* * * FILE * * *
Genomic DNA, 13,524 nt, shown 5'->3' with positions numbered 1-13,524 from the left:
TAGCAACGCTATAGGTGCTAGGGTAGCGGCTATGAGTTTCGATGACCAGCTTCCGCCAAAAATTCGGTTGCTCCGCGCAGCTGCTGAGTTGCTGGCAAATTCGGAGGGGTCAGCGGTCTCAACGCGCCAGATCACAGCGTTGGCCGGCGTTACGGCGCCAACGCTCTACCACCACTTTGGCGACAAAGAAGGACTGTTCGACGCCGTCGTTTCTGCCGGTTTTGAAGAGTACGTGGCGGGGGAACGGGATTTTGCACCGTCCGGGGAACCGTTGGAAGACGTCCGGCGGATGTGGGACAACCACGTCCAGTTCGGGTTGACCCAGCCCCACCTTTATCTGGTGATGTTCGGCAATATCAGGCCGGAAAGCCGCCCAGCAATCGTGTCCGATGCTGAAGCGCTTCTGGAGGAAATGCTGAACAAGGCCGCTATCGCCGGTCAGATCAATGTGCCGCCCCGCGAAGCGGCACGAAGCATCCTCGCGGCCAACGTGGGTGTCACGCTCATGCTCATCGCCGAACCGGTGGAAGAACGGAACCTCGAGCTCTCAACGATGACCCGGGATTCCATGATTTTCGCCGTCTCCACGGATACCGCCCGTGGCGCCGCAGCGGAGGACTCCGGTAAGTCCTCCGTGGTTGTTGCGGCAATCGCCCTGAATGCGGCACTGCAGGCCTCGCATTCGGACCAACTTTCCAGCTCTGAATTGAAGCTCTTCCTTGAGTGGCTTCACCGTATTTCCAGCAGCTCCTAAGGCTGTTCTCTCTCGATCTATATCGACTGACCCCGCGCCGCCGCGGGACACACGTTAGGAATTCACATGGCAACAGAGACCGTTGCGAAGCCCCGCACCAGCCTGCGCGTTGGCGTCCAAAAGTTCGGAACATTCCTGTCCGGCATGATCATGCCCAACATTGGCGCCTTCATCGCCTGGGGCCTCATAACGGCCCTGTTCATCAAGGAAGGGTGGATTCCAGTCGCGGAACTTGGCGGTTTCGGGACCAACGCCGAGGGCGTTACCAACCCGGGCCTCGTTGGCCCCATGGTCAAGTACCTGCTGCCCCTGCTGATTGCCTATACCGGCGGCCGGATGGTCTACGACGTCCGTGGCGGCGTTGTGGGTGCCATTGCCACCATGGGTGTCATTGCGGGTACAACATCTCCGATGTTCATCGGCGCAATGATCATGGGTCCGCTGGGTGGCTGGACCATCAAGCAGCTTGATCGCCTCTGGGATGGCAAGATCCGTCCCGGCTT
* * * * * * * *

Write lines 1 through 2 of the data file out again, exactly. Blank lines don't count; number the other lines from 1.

Genomic DNA, 13,524 nt, shown 5'->3' with positions numbered 1-13,524 from the left:
TAGCAACGCTATAGGTGCTAGGGTAGCGGCTATGAGTTTCGATGACCAGCTTCCGCCAAAAATTCGGTTGCTCCGCGCAGCTGCTGAGTTGCTGGCAAATTCGGAGGGGTCAGCGGTCTCAACGCGCCAGATCACAGCGTTGGCCGGCGTTACGGCGCCAACGCTCTACCACCACTTTGGCGACAAAGAAGGACTGTTCGACGCCGTCGTTTCTGCCGGTTTTGAAGAGTACGTGGCGGGGGAACGGGATTTTGCACCGTCCGGGGAACCGTTGGAAGACGTCCGGCGGATGTGGGACAACCACGTCCAGTTCGGGTTGACCCAGCCCCACCTTTATCTGGTGATGTTCGGCAATATCAGGCCGGAAAGCCGCCCAGCAATCGTGTCCGATGCTGAAGCGCTTCTGGAGGAAATGCTGAACAAGGCCGCTATCGCCGGTCAGATCAATGTGCCGCCCCGCGAAGCGGCACGAAGCATCCTCGCGGCCAACGTGGGTGTCACGCTCATGCTCATCGCCGAACCGGTGGAAGAACGGAACCTCGAGCTCTCAACGATGACCCGGGATTCCATGATTTTCGCCGTCTCCACGGATACCGCCCGTGGCGCCGCAGCGGAGGACTCCGGTAAGTCCTCCGTGGTTGTTGCGGCAATCGCCCTGAATGCGGCACTGCAGGCCTCGCATTCGGACCAACTTTCCAGCTCTGAATTGAAGCTCTTCCTTGAGTGGCTTCACCGTATTTCCAGCAGCTCCTAAGGCTGTTCTCTCTCGATCTATATCGACTGACCCCGCGCCGCCGCGGGACACACGTTAGGAATTCACATGGCAACAGAGACCGTTGCGAAGCCCCGCACCAGCCTGCGCGTTGGCGTCCAAAAGTTCGGAACATTCCTGTCCGGCATGATCATGCCCAACATTGGCGCCTTCATCGCCTGGGGCCTCATAACGGCCCTGTTCATCAAGGAAGGGTGGATTCCAGTCGCGGAACTTGGCGGTTTCGGGACCAACGCCGAGGGCGTTACCAACCCGGGCCTCGTTGGCCCCATGGTCAAGTACCTGCTGCCCCTGCTGATTGCCTATACCGGCGGCCGGATGGTCTACGACGTCCGTGGCGGCGTTGTGGGTGCCATTGCCACCATGGGTGTCATTGCGGGTACAACATCTCCGATGTTCATCGGCGCAATGATCATGGGTCCGCTGGGTGGCTGGACCATCAAGCAGCTTGATCGCCTCTGGGATGGCAAGATCCGTCCCGGCTT